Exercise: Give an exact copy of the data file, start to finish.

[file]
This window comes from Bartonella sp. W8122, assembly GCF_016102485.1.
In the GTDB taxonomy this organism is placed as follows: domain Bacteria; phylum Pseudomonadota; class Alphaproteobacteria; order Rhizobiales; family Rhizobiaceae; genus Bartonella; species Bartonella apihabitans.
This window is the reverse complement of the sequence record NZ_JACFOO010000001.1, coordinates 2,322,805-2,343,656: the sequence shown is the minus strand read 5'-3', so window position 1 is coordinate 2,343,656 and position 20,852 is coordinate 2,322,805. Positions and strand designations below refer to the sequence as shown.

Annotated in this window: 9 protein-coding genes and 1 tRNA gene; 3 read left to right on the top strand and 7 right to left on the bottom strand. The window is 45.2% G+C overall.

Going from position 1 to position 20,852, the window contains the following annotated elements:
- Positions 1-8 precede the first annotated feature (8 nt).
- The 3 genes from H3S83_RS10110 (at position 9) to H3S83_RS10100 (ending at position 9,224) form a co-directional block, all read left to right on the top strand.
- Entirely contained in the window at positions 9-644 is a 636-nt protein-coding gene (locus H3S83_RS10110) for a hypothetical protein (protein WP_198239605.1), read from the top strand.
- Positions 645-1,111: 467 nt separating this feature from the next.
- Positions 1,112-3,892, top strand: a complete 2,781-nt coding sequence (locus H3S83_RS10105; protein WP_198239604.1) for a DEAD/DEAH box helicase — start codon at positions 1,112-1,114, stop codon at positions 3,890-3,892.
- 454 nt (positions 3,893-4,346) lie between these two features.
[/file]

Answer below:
This window comes from Bartonella sp. W8122, assembly GCF_016102485.1.
In the GTDB taxonomy this organism is placed as follows: domain Bacteria; phylum Pseudomonadota; class Alphaproteobacteria; order Rhizobiales; family Rhizobiaceae; genus Bartonella; species Bartonella apihabitans.
This window is the reverse complement of the sequence record NZ_JACFOO010000001.1, coordinates 2,322,805-2,343,656: the sequence shown is the minus strand read 5'-3', so window position 1 is coordinate 2,343,656 and position 20,852 is coordinate 2,322,805. Positions and strand designations below refer to the sequence as shown.

Annotated in this window: 9 protein-coding genes and 1 tRNA gene; 3 read left to right on the top strand and 7 right to left on the bottom strand. The window is 45.2% G+C overall.

Going from position 1 to position 20,852, the window contains the following annotated elements:
- Positions 1-8 precede the first annotated feature (8 nt).
- The 3 genes from H3S83_RS10110 (at position 9) to H3S83_RS10100 (ending at position 9,224) form a co-directional block, all read left to right on the top strand.
- Entirely contained in the window at positions 9-644 is a 636-nt protein-coding gene (locus H3S83_RS10110) for a hypothetical protein (protein WP_198239605.1), read from the top strand.
- Positions 645-1,111: 467 nt separating this feature from the next.
- Positions 1,112-3,892, top strand: a complete 2,781-nt coding sequence (locus H3S83_RS10105; protein WP_198239604.1) for a DEAD/DEAH box helicase — start codon at positions 1,112-1,114, stop codon at positions 3,890-3,892.
- 454 nt (positions 3,893-4,346) lie between these two features.